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The Jeep J6 Concept Is a Look at a Hypothetical Single Cab Gladiator

Among all the concepts Jeep introduced at the 2019 Moab Easter Jeep Safari, none garnered more hype than the Jeep J6, a 2-door interpretation of the all-new Gladiator. As soon as the long-awaited Wrangler-based Gladiator pickup was revealed to be exclusively a crew-cab, short-bed affair, the comment section on every online Gladiator article began to fill up with enthusiasts’ pleas for a single cab variant. While a production version is unlikely, Jeep’s decision to include the J6 as one of this year’s six concepts revealed at the 53rd Easter Jeep Safari only serves to stoke the flames.

Jeep J6 in Moab

So what’s under the surface of the J6? Though it looks like a shortened Gladiator, it’s actually built upon a modified Wrangler Unlimited platform, and the two vehicles share a wheelbase — meaning that the J6 has a much more favorable breakover angle than the Gladiator.

Jeep J6 interior

From the seats forward, the J6’s interior is identical to that of a regular Wrangler or Gladiator, although Jeep integrated the heritage-inspired blue exterior color into the dashboard and seat stitching. Jeep also went to the trouble of replacing the center medallion on the steering wheel with a proper retro design to match the badging on the outside.

Jeep J6 badge

As far as cabin space goes, the J6 offered virtually no room behind its two seats, although the Jeep design team was quick to point out that they hadn’t altered the seat rails from the Wrangler Unlimited donor vehicle in any way, meaning that the J6’s seats have just as much fore and aft movement as they do in the Wrangler Unlimited. So if you fit in a Wrangler, you’d fit in the J6. Behind the seats, Jeep had installed some netted storage pockets, while the J6’s rear window looked to have been plucked directly from the Gladiator. Jeep said that the J6’s top was fully removable, but we never got a glimpse of the vehicle in convertible mode.

Jeep J6 ready for action

Like a couple of the other concepts on display, the J6 came fitted with a 2-in Jeep Performance Parts lift kit making way for 37-in mud-terrain tires. In the bed was a custom roll bar and spare tire carrier.

Jeep J6 spare in bed

Prototype 17-in beadlock wheels along with a purpose-built bull bar and rock rail extensions were added as well, along with a total of 10 front-facing auxiliary lights and two rear-facing, which were pointed down to illuminate the bed.

Jeep J6 on the trail

Speaking of the bed, the J6’s 6-foot box was actually made of three Gladiator donor beds that were cut up and welded together to form what you see here. The rectangular fuel filler door was even custom made specifically for the J6’s longer bed, as the door found on the Gladiator includes an angled notch to account for the rear fender. A prototype body-colored spray-in bedliner served to give the whole thing a clean, cohesive look.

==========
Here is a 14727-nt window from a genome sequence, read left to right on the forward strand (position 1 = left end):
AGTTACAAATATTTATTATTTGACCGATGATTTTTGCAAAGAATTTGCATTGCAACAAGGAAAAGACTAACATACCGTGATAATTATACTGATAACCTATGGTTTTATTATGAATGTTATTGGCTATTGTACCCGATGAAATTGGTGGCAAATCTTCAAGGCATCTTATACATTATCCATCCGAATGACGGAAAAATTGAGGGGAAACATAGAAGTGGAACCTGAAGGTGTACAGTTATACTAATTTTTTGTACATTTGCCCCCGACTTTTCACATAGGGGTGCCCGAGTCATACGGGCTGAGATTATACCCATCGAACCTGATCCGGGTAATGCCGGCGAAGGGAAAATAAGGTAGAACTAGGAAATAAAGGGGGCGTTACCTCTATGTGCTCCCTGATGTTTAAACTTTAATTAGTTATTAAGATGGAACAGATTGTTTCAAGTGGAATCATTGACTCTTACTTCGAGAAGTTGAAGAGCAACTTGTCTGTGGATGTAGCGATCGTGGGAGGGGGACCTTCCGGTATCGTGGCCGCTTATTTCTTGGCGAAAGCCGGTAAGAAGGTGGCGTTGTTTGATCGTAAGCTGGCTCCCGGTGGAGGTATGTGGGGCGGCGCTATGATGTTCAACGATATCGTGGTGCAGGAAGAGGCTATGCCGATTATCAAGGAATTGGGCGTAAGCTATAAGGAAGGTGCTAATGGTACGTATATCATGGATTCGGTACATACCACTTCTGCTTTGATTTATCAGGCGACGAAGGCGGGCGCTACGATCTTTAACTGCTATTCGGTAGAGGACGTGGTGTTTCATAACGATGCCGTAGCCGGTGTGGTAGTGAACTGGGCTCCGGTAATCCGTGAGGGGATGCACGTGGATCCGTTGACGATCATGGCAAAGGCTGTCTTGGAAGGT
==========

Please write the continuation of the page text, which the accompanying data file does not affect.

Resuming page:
Jeep J6 grill

As for a production version of the Jeep J6, don’t get your hopes up. A product like the Gladiator will likely carry on for around a decade or so without a major redesign. In these early years, Jeep’s main priority is almost definitely to recuperate as much of the vehicle’s development costs as possible, and this means prioritizing sales of bread and butter configurations like the 4-door short bed. If there is to be a single-cab Gladiator, we likely won’t see it for a few years until Jeep’s massive development costs for the standard Gladiator have nearly been paid off, and even then, chances are slim that we’ll ever see something like the J6 on dealer lots.

Jeep J6 truck bed

Given the single-cab Gladiator’s limited appeal, it’s an inherently riskier product, and it would almost certainly need to be tailored to what would primarily be an enthusiast customer base, as opposed to the relatively mainstream customers buying the 4-door Gladiator. Even then, the cost of developing a unique body style pickup like the J6 for production may still be too high compared to the money that could be made from selling one — and if Jeep were to launch a production version, it would likely need to charge a steep premium on each unit sold in order to help to offset some of these costs. Suffice to say, be thankful we’ve got the J6 concept to look at, because we’ll likely never see anything like it on the road. Find a Jeep for sale

Jeep J6 off-road

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Chris O'Neill
Chris O'Neill is an author specializing in competitive analysis, consumer recommendations, and adventure-driven enthusiast content. A lifelong car enthusiast, he worked in the auto industry for a bit, helping Germans design cars for Americans, and now lives in Salt Lake City, Utah. He runs an Instagram account, @MountainWestCarSpotter, which in his own words is "actually pretty good", and has a... Read More

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